Friday, July 27, 2007

This Week's Guest in NIMBY's Corner

Sometimes things just fall in your lap, like this classic specimen of NIMBY logic from a Herald letter writer (Diane Durante, July 25, 2007). I'm pinning this one up on my wall like a butterfly in a collection. Let's review a key selection closely:

Today I ran an errand on the North Side between 1pm and 2pm and it was ugly: except for five minutes picking up an item, I spent the entire time negotiating heavy traffic.


Editorial Comment: Perhaps if that store had been located in or near Hyde Park, you wouldn't have had to spend all that time in traffic. But wait ... it turns out the writer LIKES it this way!

I returned to Hyde Park as I always do -- happy and relieved to be in a more sane environment.

Editorial Comment: Let's think about this. All the shopping is in one place. All the people live in another. They all have to drive 20 miles to buy stuff. So it's congested in one place, and quiet in another. Does that sound like a "sane" arrangement to you? The subtext is that the writer thinks we shouldn't be able to shop in our own neighborhood!

Well, it certainly isn't sane in terms of providing people with the opportunity to WALK to their shops, reducing CO2 emissions, national dependence on foreign oil, and other nice Liberal causes that Hyde Parkers are supposed to support. And it means that it's really tough for folks who don't have a car, or can't afford to burn gas like paper in order to do the weekly expedition to the North Side.

This is, as advertised, classic NIMBY logic. The writer is taking her own personal pleasure as the Greater Good, when the "peace and quiet" she refers to is actually part of a larger problem.

Let us not take for granted the relative peace of our community. We must represent our interests to developers and their associates who want to exploit us for profit.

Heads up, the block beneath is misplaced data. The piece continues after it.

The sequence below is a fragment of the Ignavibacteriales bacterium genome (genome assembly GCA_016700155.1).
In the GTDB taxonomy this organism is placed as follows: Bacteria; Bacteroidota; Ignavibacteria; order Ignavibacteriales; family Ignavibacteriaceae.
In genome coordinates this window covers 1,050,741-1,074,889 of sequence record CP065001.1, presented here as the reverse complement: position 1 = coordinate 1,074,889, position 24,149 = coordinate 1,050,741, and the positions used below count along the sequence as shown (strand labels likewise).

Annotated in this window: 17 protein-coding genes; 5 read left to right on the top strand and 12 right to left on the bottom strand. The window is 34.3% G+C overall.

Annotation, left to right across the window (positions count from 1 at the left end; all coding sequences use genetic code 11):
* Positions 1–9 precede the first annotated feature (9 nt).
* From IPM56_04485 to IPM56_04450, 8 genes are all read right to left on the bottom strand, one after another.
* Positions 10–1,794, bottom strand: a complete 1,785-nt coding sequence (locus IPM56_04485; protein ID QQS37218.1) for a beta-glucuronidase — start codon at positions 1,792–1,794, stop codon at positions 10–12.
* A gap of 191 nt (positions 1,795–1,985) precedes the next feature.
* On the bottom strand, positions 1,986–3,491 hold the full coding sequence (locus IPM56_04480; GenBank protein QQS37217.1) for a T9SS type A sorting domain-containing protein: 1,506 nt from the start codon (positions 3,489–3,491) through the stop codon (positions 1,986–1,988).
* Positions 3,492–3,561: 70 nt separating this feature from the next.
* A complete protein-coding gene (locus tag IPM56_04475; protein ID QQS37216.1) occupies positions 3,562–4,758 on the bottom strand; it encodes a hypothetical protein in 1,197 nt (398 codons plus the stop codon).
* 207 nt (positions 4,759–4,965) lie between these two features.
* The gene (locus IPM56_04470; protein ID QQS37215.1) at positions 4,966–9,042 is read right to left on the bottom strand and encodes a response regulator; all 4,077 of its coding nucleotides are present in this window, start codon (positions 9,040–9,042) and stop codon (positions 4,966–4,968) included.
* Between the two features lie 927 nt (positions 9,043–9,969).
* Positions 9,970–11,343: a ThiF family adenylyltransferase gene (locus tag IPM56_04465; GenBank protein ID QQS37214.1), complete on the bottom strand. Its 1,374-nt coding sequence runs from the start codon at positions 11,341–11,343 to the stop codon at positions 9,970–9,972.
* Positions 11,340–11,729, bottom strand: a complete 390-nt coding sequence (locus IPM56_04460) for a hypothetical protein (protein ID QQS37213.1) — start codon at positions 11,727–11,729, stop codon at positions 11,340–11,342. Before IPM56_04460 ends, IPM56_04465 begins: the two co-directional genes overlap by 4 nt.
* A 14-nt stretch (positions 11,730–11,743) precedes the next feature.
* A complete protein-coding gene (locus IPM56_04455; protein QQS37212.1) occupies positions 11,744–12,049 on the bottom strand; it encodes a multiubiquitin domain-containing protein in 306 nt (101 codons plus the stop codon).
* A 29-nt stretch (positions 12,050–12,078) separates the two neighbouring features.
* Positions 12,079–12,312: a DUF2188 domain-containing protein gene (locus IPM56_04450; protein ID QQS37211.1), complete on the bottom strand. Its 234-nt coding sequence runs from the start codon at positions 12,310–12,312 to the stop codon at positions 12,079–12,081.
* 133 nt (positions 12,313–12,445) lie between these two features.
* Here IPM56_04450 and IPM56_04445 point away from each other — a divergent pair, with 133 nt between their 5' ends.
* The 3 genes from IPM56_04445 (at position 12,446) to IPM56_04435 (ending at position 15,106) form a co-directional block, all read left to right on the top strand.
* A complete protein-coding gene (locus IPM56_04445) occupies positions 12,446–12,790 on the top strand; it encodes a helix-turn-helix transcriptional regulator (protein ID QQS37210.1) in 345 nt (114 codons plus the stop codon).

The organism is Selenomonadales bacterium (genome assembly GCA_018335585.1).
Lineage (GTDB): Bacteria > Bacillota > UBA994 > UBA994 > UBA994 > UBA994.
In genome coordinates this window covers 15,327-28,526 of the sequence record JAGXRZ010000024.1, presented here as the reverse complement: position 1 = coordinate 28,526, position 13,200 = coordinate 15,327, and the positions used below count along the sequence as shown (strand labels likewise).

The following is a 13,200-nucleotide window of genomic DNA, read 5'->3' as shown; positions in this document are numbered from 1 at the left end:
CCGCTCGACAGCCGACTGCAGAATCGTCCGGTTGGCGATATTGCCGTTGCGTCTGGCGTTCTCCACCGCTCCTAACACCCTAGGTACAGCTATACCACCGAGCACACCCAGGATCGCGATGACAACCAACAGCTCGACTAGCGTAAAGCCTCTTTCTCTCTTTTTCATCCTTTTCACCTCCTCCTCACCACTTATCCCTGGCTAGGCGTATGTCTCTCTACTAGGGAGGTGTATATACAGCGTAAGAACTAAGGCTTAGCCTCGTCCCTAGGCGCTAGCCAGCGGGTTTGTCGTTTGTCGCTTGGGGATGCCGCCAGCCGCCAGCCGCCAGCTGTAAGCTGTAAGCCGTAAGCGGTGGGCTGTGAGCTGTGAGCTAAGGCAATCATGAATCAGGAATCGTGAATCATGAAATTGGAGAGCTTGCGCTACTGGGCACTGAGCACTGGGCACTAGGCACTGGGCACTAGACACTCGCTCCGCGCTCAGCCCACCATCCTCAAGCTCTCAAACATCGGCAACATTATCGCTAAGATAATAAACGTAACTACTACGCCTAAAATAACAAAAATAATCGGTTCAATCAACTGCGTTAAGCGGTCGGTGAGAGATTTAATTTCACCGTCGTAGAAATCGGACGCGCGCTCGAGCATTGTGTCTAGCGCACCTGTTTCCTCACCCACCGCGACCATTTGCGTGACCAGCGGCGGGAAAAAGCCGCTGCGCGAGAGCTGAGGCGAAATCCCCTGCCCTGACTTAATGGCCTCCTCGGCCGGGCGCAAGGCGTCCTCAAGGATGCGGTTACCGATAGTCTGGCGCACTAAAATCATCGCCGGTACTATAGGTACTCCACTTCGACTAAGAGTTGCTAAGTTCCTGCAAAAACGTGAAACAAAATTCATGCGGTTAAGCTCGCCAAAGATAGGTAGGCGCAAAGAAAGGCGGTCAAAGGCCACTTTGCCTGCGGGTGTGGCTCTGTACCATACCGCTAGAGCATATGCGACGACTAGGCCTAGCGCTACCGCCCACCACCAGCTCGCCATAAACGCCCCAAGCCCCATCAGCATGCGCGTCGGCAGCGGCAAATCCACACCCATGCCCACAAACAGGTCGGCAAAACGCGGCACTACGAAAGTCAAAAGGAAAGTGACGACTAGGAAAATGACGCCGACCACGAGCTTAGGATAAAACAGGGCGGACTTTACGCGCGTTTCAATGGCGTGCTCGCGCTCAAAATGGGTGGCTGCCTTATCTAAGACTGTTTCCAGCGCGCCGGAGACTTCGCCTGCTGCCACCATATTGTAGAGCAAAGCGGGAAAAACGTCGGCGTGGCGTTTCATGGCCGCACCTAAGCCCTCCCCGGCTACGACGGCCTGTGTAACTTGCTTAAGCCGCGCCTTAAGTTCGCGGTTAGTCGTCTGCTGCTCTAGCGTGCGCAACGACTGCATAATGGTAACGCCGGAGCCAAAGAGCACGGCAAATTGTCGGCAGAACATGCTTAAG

Conclusion: The writer of this letter could use the addresses of a few monasteries where she might find people who are willing to debate whether commerce and usury are sins against God's laws of nature. Meanwhile, I'd like some exploitation for profit, especially the kind that involves good groceries and a movie theater. All those who want to grow their own food, raise goats in their yard, and make their clothes from hemp are free to do so.

The folks who want to keep developers and improved retail out forget that they are following in the footsteps of the folks who booted the retail out in the first place, and with it the Poor Black Folk that used to live here. It's sure been a lot quieter since, hasn't it?

4 comments:

Still Pining for the North Side said...

God, I'm so sick of the hidebound attitude exhibited by Diane Durante that seems pervasive in the Hyde Park neighborhood. People like her seem to feel it's much better to live on an island without any amenities, fight traffic to the north side to obtain necessities, and dodge the dead bodies that seem to show up with disconcerting regularity in Hyde Park. Gee, at least the residents who died in my previous north side neighborhood did so of age-related ailments (stroke, heart attack, etc.) rather than the violence I've seen too much of in Hyde Park.

curtsy said...

Regarding your need to "dodge the dead bodies that seem to show up with disconcerting regularity in Hyde Park," have you been kicking around inside of Doctors' Hospital?! Seriously, you could use some objective perspective. You should submit your "observations" to the Herald, where it would fit right in alongside other neighborhood cranks like Sharon "Joyless" Jackson. As for pining for the north side, vote with your feet.

chicago pop said...

We'll refer curtsy to priscilla's comment on the Algonquin Apts. [http://hydeparkprogress.blogspot.com/2007/07/stiffs-in-grass-algonquin-apartments.html]for some objective perspective on the low-tech security in Hyde Park (another example: unlocked rear door of Leona's, and no security cameras to record the murder of the night manager there).

As for Dr's Hospital, very a propos, considering the near-morbid demographic of the immediate vicinity.

curtsy said...

A SUICIDE at the Algonquin and a year-old murder instigated by a disgruntled ex-employee (in which the perpetrators ARE being prosecuted) hardly represents a violent wave of crime in the 'hood.

As for "low tech security", the technological backwater that is San Francisco has a little problem with jumpers on the Golden Gate (but this doesn't seem to affect its draw as a tourist destination.)
The lack of a security camera at Leona's is evidently an element in a possible wrongful death lawsuit that was mentioned in a Herald article last year. I fail to see how this senseless tragedy is a reflection on the culture of the neighborhood. The young woman and the even younger thugs she enlisted did not display any higher order of rational behavior. Stupid and cold-blooded. I doubt that a video recorder would have seriously deterred them. Yes, a locked door after business hours would clearly have been wise.

Still, the alarmist tone of Still Pining would fit right in at the Herald Chicken.